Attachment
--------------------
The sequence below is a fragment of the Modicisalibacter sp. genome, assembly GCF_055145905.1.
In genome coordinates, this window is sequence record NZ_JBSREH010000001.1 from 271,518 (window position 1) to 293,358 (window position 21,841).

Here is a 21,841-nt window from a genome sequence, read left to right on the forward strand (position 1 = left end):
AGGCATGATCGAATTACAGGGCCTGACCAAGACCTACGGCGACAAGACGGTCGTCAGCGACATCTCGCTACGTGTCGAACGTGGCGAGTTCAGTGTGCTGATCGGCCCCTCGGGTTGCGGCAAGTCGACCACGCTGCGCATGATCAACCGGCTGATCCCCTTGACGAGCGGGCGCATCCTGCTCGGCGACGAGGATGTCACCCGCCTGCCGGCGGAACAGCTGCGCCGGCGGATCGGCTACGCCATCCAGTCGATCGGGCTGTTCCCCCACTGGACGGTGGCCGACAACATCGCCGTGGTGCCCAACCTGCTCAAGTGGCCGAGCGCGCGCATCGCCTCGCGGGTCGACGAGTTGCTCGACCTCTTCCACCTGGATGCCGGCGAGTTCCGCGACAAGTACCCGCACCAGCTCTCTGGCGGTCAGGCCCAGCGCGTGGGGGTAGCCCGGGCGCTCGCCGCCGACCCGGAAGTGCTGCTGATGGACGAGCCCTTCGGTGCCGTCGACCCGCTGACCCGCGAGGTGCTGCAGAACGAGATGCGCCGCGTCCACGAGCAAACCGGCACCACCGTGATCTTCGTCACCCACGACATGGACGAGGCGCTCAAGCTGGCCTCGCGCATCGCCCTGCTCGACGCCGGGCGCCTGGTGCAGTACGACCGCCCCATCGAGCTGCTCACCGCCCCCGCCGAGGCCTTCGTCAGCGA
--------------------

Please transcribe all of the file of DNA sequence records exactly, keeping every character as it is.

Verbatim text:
The sequence below is a fragment of the Modicisalibacter sp. genome, assembly GCF_055145905.1.
In genome coordinates, this window is sequence record NZ_JBSREH010000001.1 from 271,518 (window position 1) to 293,358 (window position 21,841).

Here is a 21,841-nt window from a genome sequence, read left to right on the forward strand (position 1 = left end):
AGGCATGATCGAATTACAGGGCCTGACCAAGACCTACGGCGACAAGACGGTCGTCAGCGACATCTCGCTACGTGTCGAACGTGGCGAGTTCAGTGTGCTGATCGGCCCCTCGGGTTGCGGCAAGTCGACCACGCTGCGCATGATCAACCGGCTGATCCCCTTGACGAGCGGGCGCATCCTGCTCGGCGACGAGGATGTCACCCGCCTGCCGGCGGAACAGCTGCGCCGGCGGATCGGCTACGCCATCCAGTCGATCGGGCTGTTCCCCCACTGGACGGTGGCCGACAACATCGCCGTGGTGCCCAACCTGCTCAAGTGGCCGAGCGCGCGCATCGCCTCGCGGGTCGACGAGTTGCTCGACCTCTTCCACCTGGATGCCGGCGAGTTCCGCGACAAGTACCCGCACCAGCTCTCTGGCGGTCAGGCCCAGCGCGTGGGGGTAGCCCGGGCGCTCGCCGCCGACCCGGAAGTGCTGCTGATGGACGAGCCCTTCGGTGCCGTCGACCCGCTGACCCGCGAGGTGCTGCAGAACGAGATGCGCCGCGTCCACGAGCAAACCGGCACCACCGTGATCTTCGTCACCCACGACATGGACGAGGCGCTCAAGCTGGCCTCGCGCATCGCCCTGCTCGACGCCGGGCGCCTGGTGCAGTACGACCGCCCCATCGAGCTGCTCACCGCCCCCGCCGAGGCCTTCGTCAGCGA